Sean arrives in Kiritimati soon to begin fieldwork with the Baum and Cobb labs. This is a repost from a blog Sean McNally and Jess Carilli originally posted on the Cobb lab website.
Hard corals are animals that host symbiotic algae in their tissues called zooxanthellae. Corals obtain most of their food from algal photosynthesis – the algae make sugars from carbon dioxide, water, and sunlight, and some of this gets leaked to the coral hosts, feeding them. Despite this effective relationship in which a heterotrophic animal benefits from photosynthesis of microscopic algae, additional nutrients such as nitrogen and phosphorus are necessary for plant and animal growth, and must be attained by the coral ingesting zooplankton, particulate matter, or dissolved compounds. In a perfect system the corals provide shelter and nutrients like nitrogen and phosphorus to the algae, and the algae provide the corals with sufficient food to grow. This symbiotic relationship allows corals to create hard skeletons. Over long periods of time, corals can grow into reefs large enough to view from space. However, chronic or episodic stress can push this relationship out of whack, leading to the coral host expelling its symbionts and becoming “bleached.”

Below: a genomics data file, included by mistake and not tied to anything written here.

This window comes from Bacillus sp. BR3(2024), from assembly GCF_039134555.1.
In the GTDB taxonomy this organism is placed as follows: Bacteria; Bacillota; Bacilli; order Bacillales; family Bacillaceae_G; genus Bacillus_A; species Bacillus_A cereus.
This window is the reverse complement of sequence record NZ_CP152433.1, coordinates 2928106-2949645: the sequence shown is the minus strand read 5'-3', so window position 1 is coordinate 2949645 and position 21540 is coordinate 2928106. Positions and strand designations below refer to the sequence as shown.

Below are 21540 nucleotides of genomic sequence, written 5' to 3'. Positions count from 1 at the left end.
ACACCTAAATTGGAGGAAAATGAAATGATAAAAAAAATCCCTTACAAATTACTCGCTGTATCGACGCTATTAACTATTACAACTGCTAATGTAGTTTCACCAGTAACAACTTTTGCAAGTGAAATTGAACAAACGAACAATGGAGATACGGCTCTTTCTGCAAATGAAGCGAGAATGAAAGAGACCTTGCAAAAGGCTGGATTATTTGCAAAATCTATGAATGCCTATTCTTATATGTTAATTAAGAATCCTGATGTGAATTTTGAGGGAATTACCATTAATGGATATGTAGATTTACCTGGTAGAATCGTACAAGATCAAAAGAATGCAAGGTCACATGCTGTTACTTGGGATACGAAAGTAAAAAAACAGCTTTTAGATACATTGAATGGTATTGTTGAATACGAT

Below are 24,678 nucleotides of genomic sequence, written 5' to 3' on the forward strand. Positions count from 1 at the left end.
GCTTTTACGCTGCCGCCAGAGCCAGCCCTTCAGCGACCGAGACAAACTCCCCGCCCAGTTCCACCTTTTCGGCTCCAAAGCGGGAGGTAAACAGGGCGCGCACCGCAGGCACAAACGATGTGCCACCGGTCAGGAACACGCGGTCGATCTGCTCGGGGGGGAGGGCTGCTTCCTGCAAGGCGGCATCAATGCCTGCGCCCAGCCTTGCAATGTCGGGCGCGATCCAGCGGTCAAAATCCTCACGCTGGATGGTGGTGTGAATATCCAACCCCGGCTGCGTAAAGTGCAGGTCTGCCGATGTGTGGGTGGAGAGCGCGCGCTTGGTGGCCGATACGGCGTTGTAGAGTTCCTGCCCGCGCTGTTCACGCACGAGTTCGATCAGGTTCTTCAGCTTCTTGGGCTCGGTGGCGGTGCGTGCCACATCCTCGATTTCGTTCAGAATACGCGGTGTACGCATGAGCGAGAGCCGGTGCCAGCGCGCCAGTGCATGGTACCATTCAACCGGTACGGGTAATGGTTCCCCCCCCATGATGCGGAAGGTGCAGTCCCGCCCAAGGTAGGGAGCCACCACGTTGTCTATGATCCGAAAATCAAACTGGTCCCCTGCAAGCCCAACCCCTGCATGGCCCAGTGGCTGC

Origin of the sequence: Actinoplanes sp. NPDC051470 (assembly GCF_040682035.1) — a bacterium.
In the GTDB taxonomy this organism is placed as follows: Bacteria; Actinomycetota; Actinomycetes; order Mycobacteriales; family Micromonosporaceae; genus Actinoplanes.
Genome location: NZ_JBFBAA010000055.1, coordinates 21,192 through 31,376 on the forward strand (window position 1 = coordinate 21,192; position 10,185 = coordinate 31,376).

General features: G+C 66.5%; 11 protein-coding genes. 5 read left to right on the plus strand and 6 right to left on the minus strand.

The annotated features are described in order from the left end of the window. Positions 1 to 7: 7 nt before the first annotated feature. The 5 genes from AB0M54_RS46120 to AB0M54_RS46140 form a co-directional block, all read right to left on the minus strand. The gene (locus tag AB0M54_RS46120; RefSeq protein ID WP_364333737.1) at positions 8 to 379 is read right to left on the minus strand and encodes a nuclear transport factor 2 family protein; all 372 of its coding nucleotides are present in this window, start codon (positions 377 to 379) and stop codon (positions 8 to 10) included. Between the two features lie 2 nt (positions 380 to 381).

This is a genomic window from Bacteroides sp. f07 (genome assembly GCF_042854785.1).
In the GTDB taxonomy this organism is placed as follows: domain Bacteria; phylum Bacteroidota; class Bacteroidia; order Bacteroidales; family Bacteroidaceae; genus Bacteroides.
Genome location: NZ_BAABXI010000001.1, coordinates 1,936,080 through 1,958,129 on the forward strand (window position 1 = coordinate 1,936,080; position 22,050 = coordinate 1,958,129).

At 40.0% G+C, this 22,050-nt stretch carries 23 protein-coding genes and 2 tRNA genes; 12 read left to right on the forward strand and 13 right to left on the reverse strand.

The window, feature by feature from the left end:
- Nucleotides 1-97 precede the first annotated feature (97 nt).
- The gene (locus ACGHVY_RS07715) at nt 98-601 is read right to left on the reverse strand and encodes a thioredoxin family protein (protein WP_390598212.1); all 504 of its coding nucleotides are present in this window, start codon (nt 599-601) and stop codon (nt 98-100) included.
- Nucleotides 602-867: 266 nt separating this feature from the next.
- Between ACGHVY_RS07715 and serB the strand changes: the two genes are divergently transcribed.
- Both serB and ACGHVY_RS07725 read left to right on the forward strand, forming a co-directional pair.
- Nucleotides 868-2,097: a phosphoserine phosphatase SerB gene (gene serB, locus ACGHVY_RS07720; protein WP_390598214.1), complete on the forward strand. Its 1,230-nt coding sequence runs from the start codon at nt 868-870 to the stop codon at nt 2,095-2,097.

The main environmental stressor that causes large-scale coral bleaching is increased sea surface temperature. But why do corals bleach? That’s an important question. Bleaching is not as straightforward as it might seem, particularly because different colonies of corals of the same species—even ones that live right next to each other—might have very different responses to the same stress.
First, let’s get a little technical: The current theory is that increased light and temperatures cause direct damage to the photosystem II portion of the photosynthetic pathway in coral symbionts. Excess oxygen radicals are produced that build up and eventually become toxic to the coral host. This “oxidative stress” results in the degradation and eventual expulsion of symbionts from host tissue. Interestingly, corals can host different types of zooxanthellae, and these can differ in their thermal and light tolerance. One theory suggests that stressed corals bleach to swap out less tolerant for more tolerant symbionts.
However, once symbionts are expelled, corals can starve or become more susceptible to disease. Corals that bleach and survive might either eat enough zooplankton, or live off stored-up fat, to survive these lean times. Increasing seawater temperatures associated with global climate change are likely to result in more frequent bleaching events.
We are joining the Cobb and Baum labs on Kiritimati Island in March to help answer the questions:
What factors influence coral survival through an extreme bleaching event?
Are there characteristics we can identify that might predict coral survival in future events? Understanding why some corals resist or better recover from bleaching is crucial to better protecting reefs into the future.